Video: Torvalds on DRM and GPLv3

Video: Torvalds on DRM and GPLv3

Summary: In part one of a five-part interview, Linus Torvalds talks about why digital rights management and the GPL cause a lot of 'hot air' to be exchanged


In part one of a five-part video interview, Linus Torvalds talks about why digital rights management and the General Public License (GPL) cause a lot of "hot air" to be exchanged but do not amount to a "big deal".

During in Sydney, Torvalds said that both DRM technology and GPLv3 will cause lots of arguments but in the bigger scheme of things, neither will stop good technology from prevailing. "I suspect — and I may not be right — but when it comes to things like DRM or licensing, people get really very excited about them. People have very strong opinions. I have very strong opinions and they happen to be for different reasons than many other people," he said.

To read the full story, click here.

To watch part two of the interview, in which Torvalds explains what's so special about the kernel, click here.

To all Linux users: this video is presented in Flash 8 and has been tested successfully for use with Linux systems running the latest Flash plug-in for Linux (ver. 9.0). Currently, this version is not available from Adobe for those running 64-bit Linux.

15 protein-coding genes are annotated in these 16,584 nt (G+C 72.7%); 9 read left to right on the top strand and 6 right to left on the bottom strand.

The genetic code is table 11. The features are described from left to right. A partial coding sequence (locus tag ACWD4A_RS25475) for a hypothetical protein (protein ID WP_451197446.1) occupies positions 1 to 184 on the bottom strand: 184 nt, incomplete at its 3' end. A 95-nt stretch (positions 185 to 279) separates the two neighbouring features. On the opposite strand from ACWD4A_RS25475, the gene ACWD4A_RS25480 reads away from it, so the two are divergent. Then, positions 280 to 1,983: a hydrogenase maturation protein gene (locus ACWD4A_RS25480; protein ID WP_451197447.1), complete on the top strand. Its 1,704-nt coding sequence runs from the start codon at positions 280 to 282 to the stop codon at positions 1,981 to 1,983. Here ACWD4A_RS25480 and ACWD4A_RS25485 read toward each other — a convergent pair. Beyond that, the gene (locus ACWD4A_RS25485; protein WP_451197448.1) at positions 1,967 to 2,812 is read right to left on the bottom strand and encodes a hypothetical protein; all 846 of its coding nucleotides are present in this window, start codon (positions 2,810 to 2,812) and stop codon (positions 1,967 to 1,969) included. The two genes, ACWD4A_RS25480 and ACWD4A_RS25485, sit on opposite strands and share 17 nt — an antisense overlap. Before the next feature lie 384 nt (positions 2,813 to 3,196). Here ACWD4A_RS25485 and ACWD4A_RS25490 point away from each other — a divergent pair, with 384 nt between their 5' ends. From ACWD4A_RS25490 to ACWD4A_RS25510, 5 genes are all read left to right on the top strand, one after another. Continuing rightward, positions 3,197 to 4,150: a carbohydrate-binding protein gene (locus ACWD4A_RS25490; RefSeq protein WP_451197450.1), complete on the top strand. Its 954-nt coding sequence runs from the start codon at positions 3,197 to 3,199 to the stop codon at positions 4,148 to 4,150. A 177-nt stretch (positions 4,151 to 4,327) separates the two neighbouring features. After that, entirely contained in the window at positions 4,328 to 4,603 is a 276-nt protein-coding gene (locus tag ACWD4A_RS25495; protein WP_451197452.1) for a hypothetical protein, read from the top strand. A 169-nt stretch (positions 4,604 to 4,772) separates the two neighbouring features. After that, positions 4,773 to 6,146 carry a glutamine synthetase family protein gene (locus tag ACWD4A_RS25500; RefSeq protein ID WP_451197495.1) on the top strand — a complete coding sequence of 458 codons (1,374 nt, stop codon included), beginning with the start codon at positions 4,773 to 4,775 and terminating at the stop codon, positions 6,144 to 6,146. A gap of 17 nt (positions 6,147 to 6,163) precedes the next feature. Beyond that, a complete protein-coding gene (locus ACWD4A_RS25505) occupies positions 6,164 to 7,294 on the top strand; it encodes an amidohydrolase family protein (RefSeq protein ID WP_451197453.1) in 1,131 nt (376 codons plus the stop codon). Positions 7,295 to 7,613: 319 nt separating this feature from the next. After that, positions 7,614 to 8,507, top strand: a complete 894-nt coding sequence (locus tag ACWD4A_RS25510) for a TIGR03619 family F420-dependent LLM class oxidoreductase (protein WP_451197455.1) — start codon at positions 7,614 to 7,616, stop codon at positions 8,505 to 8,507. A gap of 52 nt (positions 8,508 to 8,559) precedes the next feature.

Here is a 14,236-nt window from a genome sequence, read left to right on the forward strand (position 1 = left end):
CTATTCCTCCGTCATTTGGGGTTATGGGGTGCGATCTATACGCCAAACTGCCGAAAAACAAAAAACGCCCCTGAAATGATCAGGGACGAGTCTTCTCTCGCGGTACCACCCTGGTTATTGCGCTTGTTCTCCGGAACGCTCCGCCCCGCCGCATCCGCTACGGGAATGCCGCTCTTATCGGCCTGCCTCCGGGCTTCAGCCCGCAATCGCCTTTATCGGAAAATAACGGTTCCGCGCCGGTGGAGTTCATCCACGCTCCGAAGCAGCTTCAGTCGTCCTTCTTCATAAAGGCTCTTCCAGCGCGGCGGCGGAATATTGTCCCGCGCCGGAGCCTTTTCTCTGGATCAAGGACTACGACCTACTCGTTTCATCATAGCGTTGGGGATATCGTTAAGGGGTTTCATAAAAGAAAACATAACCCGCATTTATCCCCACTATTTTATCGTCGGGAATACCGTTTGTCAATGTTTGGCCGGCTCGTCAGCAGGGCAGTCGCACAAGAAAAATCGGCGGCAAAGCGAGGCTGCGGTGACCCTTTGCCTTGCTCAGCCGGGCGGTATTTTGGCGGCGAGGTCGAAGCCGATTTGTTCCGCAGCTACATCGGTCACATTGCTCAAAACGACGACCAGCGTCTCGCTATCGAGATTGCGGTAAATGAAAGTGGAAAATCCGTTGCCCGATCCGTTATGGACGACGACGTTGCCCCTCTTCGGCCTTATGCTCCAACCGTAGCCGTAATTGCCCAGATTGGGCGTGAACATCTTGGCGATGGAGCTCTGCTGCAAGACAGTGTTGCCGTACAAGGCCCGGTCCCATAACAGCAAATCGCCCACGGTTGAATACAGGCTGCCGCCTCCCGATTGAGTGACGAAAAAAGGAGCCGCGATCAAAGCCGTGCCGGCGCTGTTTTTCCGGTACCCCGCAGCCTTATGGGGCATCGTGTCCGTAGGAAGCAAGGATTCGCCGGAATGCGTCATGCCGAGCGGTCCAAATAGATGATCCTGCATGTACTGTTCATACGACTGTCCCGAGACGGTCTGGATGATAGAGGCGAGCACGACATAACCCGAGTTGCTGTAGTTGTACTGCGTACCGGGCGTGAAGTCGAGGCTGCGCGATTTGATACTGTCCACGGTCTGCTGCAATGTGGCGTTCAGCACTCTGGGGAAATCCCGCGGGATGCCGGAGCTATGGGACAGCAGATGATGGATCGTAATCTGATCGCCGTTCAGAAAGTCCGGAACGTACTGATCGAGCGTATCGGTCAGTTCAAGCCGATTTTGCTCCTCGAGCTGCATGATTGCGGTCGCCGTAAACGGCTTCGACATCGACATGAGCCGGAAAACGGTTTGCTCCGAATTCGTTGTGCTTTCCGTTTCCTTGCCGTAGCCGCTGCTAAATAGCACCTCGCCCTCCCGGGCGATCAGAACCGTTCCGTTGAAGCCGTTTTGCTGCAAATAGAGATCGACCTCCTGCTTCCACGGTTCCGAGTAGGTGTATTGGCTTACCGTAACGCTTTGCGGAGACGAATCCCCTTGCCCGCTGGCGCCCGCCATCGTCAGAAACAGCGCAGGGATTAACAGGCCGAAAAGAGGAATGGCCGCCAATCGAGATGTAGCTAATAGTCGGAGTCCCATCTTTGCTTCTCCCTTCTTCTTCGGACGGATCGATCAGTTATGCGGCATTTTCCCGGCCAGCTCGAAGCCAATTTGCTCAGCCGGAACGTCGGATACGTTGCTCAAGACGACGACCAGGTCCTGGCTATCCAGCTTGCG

Topics: Apps, Software Development

Munir Kotadia

About Munir Kotadia

Munir first became involved with online publishing in 1998 when he joined ZDNet UK and later moved into print publishing as Chief Reporter for IT Week, part of ZDNet UK, a weekly trade newspaper targeted at Enterprise IT managers. He later moved back into online publishing as Senior News Reporter for ZDNet UK.

Munir was recognised as Australia's Best Technology Columnist at the 5th Annual Sun Microsystems IT Journalism Awards 2007. In the previous year he was named Best News Journalist at the Consensus IT Writers Awards.

He no longer uses his Commodore 64.


Chris started his journalistic adventure in 2006 as the Editor of Builder AU after originally joining CBS as a programmer. After a Canadian sojourn, he returned in 2011 as the Editor of TechRepublic Australia, and is now the Australian Editor of ZDNet.

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